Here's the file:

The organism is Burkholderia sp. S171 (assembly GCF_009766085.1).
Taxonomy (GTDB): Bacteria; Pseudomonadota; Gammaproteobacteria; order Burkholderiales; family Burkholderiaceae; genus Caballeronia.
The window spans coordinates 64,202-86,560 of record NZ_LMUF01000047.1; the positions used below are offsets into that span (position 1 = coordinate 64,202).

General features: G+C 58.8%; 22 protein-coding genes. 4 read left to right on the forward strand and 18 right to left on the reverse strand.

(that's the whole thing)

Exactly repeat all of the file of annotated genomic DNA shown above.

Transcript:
The organism is Burkholderia sp. S171 (assembly GCF_009766085.1).
Taxonomy (GTDB): Bacteria; Pseudomonadota; Gammaproteobacteria; order Burkholderiales; family Burkholderiaceae; genus Caballeronia.
The window spans coordinates 64,202-86,560 of record NZ_LMUF01000047.1; the positions used below are offsets into that span (position 1 = coordinate 64,202).

General features: G+C 58.8%; 22 protein-coding genes. 4 read left to right on the forward strand and 18 right to left on the reverse strand.